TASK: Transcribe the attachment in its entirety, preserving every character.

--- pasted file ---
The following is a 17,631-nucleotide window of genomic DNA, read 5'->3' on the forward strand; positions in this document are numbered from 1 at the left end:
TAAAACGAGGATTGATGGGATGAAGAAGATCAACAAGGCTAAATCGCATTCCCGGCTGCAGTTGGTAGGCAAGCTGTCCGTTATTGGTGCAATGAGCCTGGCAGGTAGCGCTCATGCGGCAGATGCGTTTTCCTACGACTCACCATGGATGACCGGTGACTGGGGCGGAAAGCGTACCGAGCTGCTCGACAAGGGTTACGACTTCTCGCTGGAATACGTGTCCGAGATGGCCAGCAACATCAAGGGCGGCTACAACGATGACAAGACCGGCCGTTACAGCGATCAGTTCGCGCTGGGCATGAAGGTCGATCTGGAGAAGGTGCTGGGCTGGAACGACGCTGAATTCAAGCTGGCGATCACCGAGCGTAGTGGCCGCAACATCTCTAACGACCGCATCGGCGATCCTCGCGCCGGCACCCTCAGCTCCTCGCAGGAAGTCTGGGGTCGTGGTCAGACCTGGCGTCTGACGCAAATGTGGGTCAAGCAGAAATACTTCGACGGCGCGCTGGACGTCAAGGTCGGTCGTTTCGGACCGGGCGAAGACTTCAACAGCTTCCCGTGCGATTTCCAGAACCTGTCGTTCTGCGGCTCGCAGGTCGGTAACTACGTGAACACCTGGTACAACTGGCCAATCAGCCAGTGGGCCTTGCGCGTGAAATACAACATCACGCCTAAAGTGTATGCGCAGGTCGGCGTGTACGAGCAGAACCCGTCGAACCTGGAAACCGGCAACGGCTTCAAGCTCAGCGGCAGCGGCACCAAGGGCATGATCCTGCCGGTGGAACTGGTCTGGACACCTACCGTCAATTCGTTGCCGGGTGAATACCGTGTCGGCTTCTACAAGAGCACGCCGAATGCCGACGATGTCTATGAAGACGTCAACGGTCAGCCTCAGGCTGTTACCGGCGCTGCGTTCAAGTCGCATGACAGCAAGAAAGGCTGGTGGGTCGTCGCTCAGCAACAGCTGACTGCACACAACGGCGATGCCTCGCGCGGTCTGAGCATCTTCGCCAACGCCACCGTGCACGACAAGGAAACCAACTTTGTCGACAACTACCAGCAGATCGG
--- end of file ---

The following is a 17,631-nucleotide window of genomic DNA, read 5'->3' on the forward strand; positions in this document are numbered from 1 at the left end:
TAAAACGAGGATTGATGGGATGAAGAAGATCAACAAGGCTAAATCGCATTCCCGGCTGCAGTTGGTAGGCAAGCTGTCCGTTATTGGTGCAATGAGCCTGGCAGGTAGCGCTCATGCGGCAGATGCGTTTTCCTACGACTCACCATGGATGACCGGTGACTGGGGCGGAAAGCGTACCGAGCTGCTCGACAAGGGTTACGACTTCTCGCTGGAATACGTGTCCGAGATGGCCAGCAACATCAAGGGCGGCTACAACGATGACAAGACCGGCCGTTACAGCGATCAGTTCGCGCTGGGCATGAAGGTCGATCTGGAGAAGGTGCTGGGCTGGAACGACGCTGAATTCAAGCTGGCGATCACCGAGCGTAGTGGCCGCAACATCTCTAACGACCGCATCGGCGATCCTCGCGCCGGCACCCTCAGCTCCTCGCAGGAAGTCTGGGGTCGTGGTCAGACCTGGCGTCTGACGCAAATGTGGGTCAAGCAGAAATACTTCGACGGCGCGCTGGACGTCAAGGTCGGTCGTTTCGGACCGGGCGAAGACTTCAACAGCTTCCCGTGCGATTTCCAGAACCTGTCGTTCTGCGGCTCGCAGGTCGGTAACTACGTGAACACCTGGTACAACTGGCCAATCAGCCAGTGGGCCTTGCGCGTGAAATACAACATCACGCCTAAAGTGTATGCGCAGGTCGGCGTGTACGAGCAGAACCCGTCGAACCTGGAAACCGGCAACGGCTTCAAGCTCAGCGGCAGCGGCACCAAGGGCATGATCCTGCCGGTGGAACTGGTCTGGACACCTACCGTCAATTCGTTGCCGGGTGAATACCGTGTCGGCTTCTACAAGAGCACGCCGAATGCCGACGATGTCTATGAAGACGTCAACGGTCAGCCTCAGGCTGTTACCGGCGCTGCGTTCAAGTCGCATGACAGCAAGAAAGGCTGGTGGGTCGTCGCTCAGCAACAGCTGACTGCACACAACGGCGATGCCTCGCGCGGTCTGAGCATCTTCGCCAACGCCACCGTGCACGACAAGGAAACCAACTTTGTCGACAACTACCAGCAGATCGG